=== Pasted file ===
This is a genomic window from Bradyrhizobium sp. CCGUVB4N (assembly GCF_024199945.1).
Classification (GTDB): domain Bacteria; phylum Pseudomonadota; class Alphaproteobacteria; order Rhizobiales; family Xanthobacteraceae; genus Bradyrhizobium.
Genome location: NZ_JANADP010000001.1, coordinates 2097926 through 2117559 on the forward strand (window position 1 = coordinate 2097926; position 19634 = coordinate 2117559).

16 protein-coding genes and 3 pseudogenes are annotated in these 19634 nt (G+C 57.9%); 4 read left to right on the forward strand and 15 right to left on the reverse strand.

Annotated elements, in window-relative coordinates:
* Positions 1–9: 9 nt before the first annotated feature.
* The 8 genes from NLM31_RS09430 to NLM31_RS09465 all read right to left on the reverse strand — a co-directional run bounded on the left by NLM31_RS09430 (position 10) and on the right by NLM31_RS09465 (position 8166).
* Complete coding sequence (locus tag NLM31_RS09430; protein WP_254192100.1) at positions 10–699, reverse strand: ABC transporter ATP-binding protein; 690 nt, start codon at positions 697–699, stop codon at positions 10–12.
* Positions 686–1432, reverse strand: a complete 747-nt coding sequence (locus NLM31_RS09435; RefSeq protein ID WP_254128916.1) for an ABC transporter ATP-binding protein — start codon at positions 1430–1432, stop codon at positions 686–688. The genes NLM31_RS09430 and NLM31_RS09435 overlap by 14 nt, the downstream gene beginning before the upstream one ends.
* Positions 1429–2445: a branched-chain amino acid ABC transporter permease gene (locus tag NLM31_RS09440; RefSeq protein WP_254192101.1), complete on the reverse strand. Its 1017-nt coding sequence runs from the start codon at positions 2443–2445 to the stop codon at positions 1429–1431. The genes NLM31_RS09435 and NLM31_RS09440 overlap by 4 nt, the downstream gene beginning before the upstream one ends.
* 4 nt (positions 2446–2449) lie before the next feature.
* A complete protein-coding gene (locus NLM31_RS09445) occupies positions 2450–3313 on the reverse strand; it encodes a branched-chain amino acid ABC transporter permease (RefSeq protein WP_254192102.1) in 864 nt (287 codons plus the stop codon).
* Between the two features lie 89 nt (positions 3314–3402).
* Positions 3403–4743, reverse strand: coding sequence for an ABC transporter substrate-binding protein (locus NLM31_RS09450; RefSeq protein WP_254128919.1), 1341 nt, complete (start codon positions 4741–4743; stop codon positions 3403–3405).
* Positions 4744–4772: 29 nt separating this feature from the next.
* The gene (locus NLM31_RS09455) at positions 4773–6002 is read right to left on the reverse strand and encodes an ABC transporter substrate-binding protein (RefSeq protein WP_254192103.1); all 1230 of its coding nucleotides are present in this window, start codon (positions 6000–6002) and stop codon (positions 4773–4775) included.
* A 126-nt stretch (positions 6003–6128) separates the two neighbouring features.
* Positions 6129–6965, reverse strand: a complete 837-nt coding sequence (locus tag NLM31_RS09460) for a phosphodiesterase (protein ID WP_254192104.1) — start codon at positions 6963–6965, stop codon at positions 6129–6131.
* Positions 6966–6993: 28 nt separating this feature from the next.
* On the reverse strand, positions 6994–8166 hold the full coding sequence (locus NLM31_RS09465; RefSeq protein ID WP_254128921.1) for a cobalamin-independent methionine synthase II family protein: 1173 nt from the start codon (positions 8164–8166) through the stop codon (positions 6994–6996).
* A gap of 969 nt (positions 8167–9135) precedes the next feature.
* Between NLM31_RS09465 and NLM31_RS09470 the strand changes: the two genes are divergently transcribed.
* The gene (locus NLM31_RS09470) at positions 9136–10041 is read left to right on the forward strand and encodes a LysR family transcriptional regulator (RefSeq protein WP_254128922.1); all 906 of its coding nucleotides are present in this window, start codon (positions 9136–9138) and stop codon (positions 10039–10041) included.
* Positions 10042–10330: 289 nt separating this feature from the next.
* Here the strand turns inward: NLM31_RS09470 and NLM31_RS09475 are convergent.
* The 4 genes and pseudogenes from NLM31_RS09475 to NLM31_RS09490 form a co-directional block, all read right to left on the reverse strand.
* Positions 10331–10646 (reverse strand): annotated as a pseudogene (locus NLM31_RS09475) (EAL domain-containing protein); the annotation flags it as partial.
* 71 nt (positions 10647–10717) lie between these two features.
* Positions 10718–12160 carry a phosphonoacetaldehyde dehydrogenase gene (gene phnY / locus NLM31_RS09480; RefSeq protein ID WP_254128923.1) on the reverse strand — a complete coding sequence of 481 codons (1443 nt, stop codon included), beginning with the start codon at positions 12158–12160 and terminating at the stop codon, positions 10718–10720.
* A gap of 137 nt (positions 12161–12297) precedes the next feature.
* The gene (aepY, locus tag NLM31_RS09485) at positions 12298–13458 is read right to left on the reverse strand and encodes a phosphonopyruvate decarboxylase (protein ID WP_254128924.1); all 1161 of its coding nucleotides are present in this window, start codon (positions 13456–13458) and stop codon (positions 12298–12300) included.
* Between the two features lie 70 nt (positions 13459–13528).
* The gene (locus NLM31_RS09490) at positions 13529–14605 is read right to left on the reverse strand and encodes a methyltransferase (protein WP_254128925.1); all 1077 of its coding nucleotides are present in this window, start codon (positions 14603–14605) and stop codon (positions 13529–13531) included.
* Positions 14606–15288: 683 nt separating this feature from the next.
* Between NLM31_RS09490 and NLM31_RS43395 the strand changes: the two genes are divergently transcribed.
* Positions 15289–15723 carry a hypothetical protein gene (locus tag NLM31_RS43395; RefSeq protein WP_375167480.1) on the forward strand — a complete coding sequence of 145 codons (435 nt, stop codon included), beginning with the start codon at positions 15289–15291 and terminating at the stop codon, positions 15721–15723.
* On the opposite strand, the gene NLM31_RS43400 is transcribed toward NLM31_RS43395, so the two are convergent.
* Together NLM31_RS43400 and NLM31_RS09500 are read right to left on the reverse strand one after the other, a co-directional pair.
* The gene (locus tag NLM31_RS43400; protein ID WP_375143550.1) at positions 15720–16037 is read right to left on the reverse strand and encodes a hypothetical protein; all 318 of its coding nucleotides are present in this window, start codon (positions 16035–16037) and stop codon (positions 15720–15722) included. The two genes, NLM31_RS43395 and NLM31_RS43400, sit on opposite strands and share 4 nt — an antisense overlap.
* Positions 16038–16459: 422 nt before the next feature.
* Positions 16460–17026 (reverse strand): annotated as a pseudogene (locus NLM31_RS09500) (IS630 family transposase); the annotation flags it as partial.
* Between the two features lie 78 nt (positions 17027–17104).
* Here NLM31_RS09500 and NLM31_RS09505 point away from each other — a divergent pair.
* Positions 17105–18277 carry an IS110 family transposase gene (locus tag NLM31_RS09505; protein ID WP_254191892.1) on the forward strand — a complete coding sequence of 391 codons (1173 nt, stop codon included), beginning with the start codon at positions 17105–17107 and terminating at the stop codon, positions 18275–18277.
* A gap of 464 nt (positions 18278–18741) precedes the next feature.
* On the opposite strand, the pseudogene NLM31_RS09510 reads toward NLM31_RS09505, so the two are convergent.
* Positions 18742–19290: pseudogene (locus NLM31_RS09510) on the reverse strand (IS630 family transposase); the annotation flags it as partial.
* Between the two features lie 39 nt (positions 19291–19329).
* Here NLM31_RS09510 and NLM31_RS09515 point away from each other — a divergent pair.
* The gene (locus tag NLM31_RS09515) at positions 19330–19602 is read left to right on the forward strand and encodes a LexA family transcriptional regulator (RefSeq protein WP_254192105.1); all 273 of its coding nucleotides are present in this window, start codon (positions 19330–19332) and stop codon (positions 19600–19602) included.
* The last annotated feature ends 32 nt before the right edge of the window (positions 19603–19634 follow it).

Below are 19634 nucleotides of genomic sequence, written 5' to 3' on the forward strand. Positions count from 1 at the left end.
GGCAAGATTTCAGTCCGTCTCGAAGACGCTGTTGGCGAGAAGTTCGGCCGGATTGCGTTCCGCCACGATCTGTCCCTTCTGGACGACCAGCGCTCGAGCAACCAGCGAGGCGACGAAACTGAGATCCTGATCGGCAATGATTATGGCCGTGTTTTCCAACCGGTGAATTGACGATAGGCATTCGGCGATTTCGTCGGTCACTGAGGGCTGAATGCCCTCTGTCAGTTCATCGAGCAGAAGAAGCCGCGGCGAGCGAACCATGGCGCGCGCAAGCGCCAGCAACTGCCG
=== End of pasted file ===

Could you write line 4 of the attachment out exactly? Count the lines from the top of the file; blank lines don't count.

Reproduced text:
16 protein-coding genes and 3 pseudogenes are annotated in these 19634 nt (G+C 57.9%); 4 read left to right on the forward strand and 15 right to left on the reverse strand.